Putting people first in disability responsive design

Published on 29 November 2023

Three men running on an athletics track.

Listening and empowerment are at the heart of Kingston’s blueprint for improving the lives of those living with disability.

Developed with a team of 16 local people who either have a disability or care for someone with a disability, the four-year draft All-Abilities Action Plan focuses on four key priority areas:

  • Changing attitudes and caring communication
  • Healthy and active lifestyle
  • Getting around Kingston
  • Participating in the workforce

Among the 31 actions identified in the plan are initiatives such as increasing the number of people with disability employed by the City of Kingston, the establishment of a disability access and inclusion consultative forum, embedding universal design principles in all capital projects, increasing the network of changing places facilities, working with local traders to implement a Good Access is Good Business program, and the rollout of the Hidden Disability Sunflower program.

Kingston Mayor Jenna Davey-Burns said she was deeply proud of the approach to put people’s voices at the centre of the process, which means we have a plan that was importantly designed with people rather than for people.

“The courageous, passionate, and forthright contributions of our lived experience team have gifted us a very real and honest plan,” Cr Davey-Burns said.

“Vitally the team’s various backgrounds within the local community have ensured there were many and varied opportunities for local people to have an input. Careful consultation has given a voice to people living with all forms of disability, including those with more severe or profound disability who often experience paternalistic and disempowering approaches to design.”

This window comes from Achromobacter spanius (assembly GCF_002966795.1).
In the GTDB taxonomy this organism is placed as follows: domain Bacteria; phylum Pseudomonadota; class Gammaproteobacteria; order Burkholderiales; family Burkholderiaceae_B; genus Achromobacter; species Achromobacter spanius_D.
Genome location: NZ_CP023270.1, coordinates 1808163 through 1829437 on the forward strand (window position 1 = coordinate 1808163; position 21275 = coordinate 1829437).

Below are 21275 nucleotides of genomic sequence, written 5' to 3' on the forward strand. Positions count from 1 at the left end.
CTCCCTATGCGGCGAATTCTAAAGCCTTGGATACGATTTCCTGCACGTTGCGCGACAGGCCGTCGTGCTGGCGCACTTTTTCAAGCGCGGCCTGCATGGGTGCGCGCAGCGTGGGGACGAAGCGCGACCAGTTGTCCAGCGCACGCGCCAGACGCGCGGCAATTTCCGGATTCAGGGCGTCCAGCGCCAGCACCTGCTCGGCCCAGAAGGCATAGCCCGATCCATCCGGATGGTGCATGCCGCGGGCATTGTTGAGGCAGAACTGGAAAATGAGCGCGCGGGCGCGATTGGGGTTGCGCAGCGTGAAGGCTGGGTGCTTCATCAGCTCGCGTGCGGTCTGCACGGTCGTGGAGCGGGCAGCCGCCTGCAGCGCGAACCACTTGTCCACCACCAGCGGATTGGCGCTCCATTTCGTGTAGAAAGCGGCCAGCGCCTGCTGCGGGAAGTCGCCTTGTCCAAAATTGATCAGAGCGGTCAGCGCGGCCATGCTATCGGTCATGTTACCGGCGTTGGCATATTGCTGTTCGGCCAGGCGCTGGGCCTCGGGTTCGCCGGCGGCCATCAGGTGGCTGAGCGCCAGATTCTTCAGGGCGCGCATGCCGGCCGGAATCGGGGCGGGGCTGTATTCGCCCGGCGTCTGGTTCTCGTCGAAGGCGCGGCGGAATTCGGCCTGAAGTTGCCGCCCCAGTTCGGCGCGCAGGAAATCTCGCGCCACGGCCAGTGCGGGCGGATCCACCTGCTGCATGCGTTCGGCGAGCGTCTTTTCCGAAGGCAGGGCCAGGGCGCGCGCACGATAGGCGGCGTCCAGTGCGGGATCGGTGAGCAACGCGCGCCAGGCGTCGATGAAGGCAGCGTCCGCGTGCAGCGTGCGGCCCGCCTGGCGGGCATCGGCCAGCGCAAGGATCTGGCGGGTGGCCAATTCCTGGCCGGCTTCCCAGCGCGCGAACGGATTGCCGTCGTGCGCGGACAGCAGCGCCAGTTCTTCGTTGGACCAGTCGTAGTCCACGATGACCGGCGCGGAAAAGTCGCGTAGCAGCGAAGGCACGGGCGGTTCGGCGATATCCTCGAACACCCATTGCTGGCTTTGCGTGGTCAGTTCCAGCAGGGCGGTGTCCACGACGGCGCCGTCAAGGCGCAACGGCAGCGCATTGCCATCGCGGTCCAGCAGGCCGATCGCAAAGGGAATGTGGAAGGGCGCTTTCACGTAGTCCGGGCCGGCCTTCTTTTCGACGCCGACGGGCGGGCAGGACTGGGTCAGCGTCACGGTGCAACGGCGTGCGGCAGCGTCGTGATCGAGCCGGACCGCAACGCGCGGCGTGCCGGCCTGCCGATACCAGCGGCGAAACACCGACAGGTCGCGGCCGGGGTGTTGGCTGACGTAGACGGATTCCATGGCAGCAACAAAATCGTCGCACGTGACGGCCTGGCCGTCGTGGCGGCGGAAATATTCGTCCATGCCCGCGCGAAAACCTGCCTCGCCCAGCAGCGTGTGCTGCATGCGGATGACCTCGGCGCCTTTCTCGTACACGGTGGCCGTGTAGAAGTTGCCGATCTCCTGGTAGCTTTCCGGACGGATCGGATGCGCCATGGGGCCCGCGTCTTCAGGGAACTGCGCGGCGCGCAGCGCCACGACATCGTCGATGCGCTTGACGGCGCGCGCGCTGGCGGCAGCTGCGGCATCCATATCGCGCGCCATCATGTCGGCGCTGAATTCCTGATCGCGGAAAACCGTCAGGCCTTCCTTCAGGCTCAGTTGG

Longbeach Ward Councillor Georgina Oxley said we've heard from our community that they want an inclusive Kingston for everyone.

“From safe and accessible pathways to inclusive playgrounds and parks, our vision is a Kingston where everyone is valued and included to contribute and enjoy our wonderful community,” Cr Oxley said. 

Yammerbrook Ward Councillor Tamsin Bearsley said living with disability shouldn't be a barrier to accessing our community, our services, our facilities, and our outdoor spaces.

“That's why it’s essential to put our all-abilities community at the centre of our planning and designs,” Cr Bearsley said.

Mayor Davey-Burns said this is a whole-of-Council plan that will strengthen existing community partnerships and lead to the development of new alliances.

“Now that our experts with lived experience have shaped this strategy, it is time to check back in again with our whole community to make sure we capture any final points to make this a truly inclusive process. Please take the time to read it and provide your feedback,” Cr Davey-Burns said.

The vision for the plan developed by the co-design team is:

As a person with a disability in Kingston I feel valued and included and can contribute to my community. I have the freedom to access what I need, when I need it, without feeling vulnerable, because I live in a community where diversity is seen as a strength, and accessibility and inclusion benefit everyone.’

To view the draft action plan and have your say head to yourkingstonyoursay.com.au/draft-all-abilities-action-plan before 5 February 2024.


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